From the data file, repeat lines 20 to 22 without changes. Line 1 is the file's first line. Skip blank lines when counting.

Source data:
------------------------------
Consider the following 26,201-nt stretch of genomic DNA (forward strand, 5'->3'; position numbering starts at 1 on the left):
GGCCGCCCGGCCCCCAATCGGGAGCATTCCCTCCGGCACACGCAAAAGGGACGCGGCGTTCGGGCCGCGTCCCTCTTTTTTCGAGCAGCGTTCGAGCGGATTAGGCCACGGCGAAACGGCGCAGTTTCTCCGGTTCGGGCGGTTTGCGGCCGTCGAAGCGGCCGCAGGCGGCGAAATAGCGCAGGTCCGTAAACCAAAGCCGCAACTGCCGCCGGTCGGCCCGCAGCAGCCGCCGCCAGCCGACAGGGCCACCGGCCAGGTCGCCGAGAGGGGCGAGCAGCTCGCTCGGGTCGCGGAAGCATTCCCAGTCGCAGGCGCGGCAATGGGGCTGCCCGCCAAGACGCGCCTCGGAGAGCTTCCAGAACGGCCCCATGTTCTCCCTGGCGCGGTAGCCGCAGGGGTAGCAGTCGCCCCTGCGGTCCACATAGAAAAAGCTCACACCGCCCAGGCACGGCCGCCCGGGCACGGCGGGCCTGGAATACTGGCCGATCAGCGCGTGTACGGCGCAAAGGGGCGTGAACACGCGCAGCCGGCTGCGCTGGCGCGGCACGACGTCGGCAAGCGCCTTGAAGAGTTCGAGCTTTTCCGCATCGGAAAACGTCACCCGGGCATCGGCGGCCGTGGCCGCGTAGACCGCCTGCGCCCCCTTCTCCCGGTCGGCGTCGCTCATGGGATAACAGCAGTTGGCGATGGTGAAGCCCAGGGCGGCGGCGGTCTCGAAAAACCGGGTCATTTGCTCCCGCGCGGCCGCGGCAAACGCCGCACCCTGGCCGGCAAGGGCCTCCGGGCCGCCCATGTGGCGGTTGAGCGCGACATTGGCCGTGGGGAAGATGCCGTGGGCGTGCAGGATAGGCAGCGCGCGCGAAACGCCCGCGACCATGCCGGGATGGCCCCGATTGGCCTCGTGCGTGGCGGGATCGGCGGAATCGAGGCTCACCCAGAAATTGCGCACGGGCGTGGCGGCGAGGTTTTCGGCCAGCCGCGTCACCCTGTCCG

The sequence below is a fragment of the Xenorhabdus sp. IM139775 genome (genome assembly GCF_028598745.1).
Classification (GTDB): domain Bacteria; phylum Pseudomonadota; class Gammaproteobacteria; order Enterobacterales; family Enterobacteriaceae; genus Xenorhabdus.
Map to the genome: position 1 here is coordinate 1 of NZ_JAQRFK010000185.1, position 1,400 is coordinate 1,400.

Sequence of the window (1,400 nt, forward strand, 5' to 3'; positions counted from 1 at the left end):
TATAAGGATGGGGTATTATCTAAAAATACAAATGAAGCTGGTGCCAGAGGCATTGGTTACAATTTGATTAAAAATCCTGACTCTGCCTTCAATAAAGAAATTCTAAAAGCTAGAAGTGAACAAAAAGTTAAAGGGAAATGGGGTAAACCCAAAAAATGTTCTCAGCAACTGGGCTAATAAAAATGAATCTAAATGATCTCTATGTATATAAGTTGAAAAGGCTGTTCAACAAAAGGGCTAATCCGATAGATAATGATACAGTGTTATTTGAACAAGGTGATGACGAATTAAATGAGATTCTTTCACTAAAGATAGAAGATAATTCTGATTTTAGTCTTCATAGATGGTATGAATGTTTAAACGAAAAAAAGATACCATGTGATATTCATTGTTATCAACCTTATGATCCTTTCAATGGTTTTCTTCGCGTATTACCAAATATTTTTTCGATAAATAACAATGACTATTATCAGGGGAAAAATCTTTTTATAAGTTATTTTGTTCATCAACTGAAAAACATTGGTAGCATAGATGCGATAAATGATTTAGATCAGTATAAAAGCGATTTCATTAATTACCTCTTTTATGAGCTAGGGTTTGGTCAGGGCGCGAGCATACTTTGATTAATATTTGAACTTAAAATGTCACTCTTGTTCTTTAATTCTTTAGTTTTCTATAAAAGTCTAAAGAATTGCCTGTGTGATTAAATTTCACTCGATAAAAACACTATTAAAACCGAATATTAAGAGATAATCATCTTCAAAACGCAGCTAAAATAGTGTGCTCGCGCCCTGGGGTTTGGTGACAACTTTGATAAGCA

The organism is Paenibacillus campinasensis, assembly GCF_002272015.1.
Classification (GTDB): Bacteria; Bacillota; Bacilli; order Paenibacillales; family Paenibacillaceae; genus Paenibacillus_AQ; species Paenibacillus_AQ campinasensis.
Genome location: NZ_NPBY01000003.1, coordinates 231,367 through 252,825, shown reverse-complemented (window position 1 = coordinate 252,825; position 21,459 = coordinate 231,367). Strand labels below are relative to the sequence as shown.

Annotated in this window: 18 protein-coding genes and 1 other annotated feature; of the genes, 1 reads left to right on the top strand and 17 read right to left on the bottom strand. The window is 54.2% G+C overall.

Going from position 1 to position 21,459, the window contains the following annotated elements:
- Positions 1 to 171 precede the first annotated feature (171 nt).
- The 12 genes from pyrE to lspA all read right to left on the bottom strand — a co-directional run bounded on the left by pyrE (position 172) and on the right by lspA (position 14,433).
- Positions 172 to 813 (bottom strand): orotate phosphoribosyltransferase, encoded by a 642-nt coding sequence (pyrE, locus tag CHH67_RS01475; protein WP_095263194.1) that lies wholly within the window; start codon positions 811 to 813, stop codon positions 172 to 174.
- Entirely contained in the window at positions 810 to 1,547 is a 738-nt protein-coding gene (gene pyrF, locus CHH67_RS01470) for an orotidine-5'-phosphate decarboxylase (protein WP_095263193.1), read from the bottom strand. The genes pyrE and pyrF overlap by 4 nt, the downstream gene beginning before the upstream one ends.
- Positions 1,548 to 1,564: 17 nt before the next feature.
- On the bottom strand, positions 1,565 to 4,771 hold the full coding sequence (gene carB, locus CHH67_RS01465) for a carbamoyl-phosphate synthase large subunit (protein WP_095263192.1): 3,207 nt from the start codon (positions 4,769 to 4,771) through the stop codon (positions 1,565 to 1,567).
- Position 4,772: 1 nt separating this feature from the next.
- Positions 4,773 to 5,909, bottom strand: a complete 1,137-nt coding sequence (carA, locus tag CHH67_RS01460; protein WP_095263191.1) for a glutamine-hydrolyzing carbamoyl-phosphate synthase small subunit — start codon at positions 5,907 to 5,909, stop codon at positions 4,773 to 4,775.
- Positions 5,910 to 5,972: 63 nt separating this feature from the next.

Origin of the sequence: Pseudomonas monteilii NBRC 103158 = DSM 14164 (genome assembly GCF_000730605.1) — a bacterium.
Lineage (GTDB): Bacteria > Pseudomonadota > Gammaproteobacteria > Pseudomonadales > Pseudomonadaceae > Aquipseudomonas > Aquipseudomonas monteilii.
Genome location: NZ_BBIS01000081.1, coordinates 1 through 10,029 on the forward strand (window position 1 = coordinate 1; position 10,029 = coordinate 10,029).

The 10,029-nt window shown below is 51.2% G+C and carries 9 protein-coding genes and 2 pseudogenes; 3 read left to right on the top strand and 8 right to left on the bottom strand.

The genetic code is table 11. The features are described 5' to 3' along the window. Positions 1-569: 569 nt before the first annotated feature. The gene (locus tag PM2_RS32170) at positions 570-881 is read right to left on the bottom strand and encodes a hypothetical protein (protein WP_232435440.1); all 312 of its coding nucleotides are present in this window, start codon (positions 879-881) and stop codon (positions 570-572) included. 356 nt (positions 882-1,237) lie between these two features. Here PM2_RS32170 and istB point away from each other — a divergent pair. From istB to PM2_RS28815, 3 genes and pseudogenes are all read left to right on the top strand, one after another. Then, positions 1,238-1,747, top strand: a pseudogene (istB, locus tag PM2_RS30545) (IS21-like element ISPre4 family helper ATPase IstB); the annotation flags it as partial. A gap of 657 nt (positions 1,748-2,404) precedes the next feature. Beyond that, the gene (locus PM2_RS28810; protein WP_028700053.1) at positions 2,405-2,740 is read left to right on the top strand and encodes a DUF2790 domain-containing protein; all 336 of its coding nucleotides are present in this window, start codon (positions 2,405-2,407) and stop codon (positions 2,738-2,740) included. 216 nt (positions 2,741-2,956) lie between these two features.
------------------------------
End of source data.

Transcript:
- Positions 4,773 to 5,909, bottom strand: a complete 1,137-nt coding sequence (carA, locus tag CHH67_RS01460; protein WP_095263191.1) for a glutamine-hydrolyzing carbamoyl-phosphate synthase small subunit — start codon at positions 5,907 to 5,909, stop codon at positions 4,773 to 4,775.
- Positions 5,910 to 5,972: 63 nt separating this feature from the next.

Origin of the sequence: Pseudomonas monteilii NBRC 103158 = DSM 14164 (genome assembly GCF_000730605.1) — a bacterium.